The Queens Grand Jury has refused to indict the first NYPD officer charged under the Chuckhold ban
The first New York police officer to face charges under New York’s anti-choking law was acquitted by a grand jury in Queens on Tuesday.
David Avanador, who left the department due to unrelated legal issues earlier this year, was too Filmed putting a black man in apparent strangulation On the Rockaway Beach boardwalk last June. Video of the incident shows the officer putting his arm around the neck of Ricky Bellevue, who appears to have lost consciousness, as bystanders plead with the officer to release him.
Commented by NYPD and charged with aggravated strangulation by Queens District Attorney Melinda Katz under a new state law passed just nine days before the accident. The arrest came as protests over the killing of George Floyd in Minneapolis were roiling New York City – and Avanador’s lawyer dismissed them as a product of Huge political pressure.
More than a year later, Queens DA revealed on Tuesday that it did not secure indictments. Katz said in a statement that she will publish the minutes of the sessions for the sake of transparency.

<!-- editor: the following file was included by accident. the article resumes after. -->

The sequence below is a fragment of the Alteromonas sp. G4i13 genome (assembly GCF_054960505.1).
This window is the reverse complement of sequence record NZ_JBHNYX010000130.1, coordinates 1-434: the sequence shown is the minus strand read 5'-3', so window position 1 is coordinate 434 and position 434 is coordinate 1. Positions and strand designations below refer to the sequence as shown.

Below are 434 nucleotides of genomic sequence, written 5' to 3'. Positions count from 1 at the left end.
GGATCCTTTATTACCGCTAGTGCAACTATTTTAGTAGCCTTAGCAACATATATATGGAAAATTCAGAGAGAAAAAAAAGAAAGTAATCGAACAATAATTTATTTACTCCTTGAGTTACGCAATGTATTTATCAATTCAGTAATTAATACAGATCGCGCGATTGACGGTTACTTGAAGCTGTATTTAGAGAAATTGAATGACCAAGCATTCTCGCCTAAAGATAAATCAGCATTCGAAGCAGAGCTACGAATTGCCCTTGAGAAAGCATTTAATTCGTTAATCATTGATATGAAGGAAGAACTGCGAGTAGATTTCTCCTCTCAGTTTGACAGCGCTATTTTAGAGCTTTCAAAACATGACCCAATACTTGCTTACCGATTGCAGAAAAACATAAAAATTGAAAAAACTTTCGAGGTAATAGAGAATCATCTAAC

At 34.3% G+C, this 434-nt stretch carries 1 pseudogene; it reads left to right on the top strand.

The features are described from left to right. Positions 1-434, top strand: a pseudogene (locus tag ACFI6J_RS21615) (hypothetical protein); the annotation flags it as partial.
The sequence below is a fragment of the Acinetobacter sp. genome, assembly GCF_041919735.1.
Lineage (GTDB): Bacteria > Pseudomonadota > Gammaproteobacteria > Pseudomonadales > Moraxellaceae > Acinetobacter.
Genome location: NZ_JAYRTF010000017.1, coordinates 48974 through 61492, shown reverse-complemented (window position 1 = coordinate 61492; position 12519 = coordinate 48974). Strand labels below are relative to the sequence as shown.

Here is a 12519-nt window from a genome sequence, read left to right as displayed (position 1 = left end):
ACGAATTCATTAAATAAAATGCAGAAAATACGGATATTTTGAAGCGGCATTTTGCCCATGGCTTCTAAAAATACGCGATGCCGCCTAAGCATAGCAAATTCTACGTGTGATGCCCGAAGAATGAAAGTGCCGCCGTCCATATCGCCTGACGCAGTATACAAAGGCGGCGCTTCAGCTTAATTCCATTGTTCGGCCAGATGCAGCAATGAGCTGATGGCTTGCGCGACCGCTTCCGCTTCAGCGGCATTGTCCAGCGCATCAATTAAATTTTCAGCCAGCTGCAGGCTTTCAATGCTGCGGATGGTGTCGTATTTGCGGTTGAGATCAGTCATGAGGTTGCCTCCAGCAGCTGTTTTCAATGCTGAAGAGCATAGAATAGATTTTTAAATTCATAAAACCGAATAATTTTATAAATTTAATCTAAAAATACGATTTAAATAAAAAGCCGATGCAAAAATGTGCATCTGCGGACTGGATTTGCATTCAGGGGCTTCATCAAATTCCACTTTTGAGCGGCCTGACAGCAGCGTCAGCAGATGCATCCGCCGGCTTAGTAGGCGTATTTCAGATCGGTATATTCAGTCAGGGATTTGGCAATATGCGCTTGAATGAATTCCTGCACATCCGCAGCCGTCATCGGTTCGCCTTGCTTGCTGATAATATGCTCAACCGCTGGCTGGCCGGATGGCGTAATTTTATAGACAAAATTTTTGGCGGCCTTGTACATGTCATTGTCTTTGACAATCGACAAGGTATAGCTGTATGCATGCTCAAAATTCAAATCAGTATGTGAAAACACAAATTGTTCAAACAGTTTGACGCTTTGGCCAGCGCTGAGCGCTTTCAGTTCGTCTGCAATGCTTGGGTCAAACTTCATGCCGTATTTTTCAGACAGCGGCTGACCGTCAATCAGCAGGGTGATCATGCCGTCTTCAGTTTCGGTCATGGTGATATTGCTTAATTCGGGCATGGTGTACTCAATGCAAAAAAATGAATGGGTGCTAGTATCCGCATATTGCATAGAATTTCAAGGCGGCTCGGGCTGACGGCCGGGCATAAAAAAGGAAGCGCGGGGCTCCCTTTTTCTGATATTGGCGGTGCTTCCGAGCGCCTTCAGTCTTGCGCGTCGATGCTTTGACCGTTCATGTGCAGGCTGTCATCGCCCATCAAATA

Avanador had previously been acquitted of charges relating to Allegedly hitting a 16-year-old with a black pistol He broke two of his teeth during a marijuana arrest. The allegations were substantiated by the NYPD Civil Complaints Review Board, records show, and Avanador was suspended for one month, before returning to the streets.
Earlier this year, Avanador was arrested for allegedly firing his pistol into the Atlantic Ocean. He was suspended without pay, and resigned from the department in March.
Reverend Kevin McCall, a spokesman for the Bellevue family, said he was disappointed with the grand jury’s decision not to indict.
“This is the third time he’s landed with a slap on his wrist,” McCaul said. “He needs some time in prison to deal with his problems.”
Bellevue is currently imprisoned on Rikers Island, after he flashed a box cutter on a subway during what McCall described as a mental health episode. The civil lawsuit against the NYPD and Avanador is still ongoing.
McCaul said he called on the Justice Department to open an investigation into the case. “If we can’t get justice in Queens, we’ll take our fight to Washington,” he added.
A lawyer for Avanador did not respond to a request for comment.